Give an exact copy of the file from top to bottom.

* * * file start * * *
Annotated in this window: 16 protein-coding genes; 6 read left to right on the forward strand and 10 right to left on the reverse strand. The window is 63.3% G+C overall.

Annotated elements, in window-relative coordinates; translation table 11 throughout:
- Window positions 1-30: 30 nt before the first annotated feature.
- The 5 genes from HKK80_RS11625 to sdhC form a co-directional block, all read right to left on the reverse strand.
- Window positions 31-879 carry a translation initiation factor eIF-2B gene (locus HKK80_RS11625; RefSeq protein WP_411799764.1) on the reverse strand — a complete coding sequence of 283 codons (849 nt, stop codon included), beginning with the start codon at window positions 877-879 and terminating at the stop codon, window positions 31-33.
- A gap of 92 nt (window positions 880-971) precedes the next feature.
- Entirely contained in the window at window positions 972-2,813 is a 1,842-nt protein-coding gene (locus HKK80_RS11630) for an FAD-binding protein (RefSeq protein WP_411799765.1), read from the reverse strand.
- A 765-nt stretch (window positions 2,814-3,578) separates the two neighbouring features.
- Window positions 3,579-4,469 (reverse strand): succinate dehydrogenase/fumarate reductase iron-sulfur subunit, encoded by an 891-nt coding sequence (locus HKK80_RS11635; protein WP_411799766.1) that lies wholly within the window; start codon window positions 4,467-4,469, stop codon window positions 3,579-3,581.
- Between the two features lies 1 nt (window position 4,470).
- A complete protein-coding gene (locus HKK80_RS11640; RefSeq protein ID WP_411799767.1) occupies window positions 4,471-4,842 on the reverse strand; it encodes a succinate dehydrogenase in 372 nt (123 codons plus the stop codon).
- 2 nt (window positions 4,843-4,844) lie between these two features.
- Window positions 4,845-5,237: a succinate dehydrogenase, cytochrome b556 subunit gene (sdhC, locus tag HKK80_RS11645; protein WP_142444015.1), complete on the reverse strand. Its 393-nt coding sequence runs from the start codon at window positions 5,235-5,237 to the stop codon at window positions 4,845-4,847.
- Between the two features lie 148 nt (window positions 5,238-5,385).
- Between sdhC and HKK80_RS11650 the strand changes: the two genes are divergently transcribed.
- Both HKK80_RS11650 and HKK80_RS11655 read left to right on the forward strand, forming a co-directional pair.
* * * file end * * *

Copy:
Annotated in this window: 16 protein-coding genes; 6 read left to right on the forward strand and 10 right to left on the reverse strand. The window is 63.3% G+C overall.

Annotated elements, in window-relative coordinates; translation table 11 throughout:
- Window positions 1-30: 30 nt before the first annotated feature.
- The 5 genes from HKK80_RS11625 to sdhC form a co-directional block, all read right to left on the reverse strand.
- Window positions 31-879 carry a translation initiation factor eIF-2B gene (locus HKK80_RS11625; RefSeq protein WP_411799764.1) on the reverse strand — a complete coding sequence of 283 codons (849 nt, stop codon included), beginning with the start codon at window positions 877-879 and terminating at the stop codon, window positions 31-33.
- A gap of 92 nt (window positions 880-971) precedes the next feature.
- Entirely contained in the window at window positions 972-2,813 is a 1,842-nt protein-coding gene (locus HKK80_RS11630) for an FAD-binding protein (RefSeq protein WP_411799765.1), read from the reverse strand.
- A 765-nt stretch (window positions 2,814-3,578) separates the two neighbouring features.
- Window positions 3,579-4,469 (reverse strand): succinate dehydrogenase/fumarate reductase iron-sulfur subunit, encoded by an 891-nt coding sequence (locus HKK80_RS11635; protein WP_411799766.1) that lies wholly within the window; start codon window positions 4,467-4,469, stop codon window positions 3,579-3,581.
- Between the two features lies 1 nt (window position 4,470).
- A complete protein-coding gene (locus HKK80_RS11640; RefSeq protein ID WP_411799767.1) occupies window positions 4,471-4,842 on the reverse strand; it encodes a succinate dehydrogenase in 372 nt (123 codons plus the stop codon).
- 2 nt (window positions 4,843-4,844) lie between these two features.
- Window positions 4,845-5,237: a succinate dehydrogenase, cytochrome b556 subunit gene (sdhC, locus tag HKK80_RS11645; protein WP_142444015.1), complete on the reverse strand. Its 393-nt coding sequence runs from the start codon at window positions 5,235-5,237 to the stop codon at window positions 4,845-4,847.
- Between the two features lie 148 nt (window positions 5,238-5,385).
- Between sdhC and HKK80_RS11650 the strand changes: the two genes are divergently transcribed.
- Both HKK80_RS11650 and HKK80_RS11655 read left to right on the forward strand, forming a co-directional pair.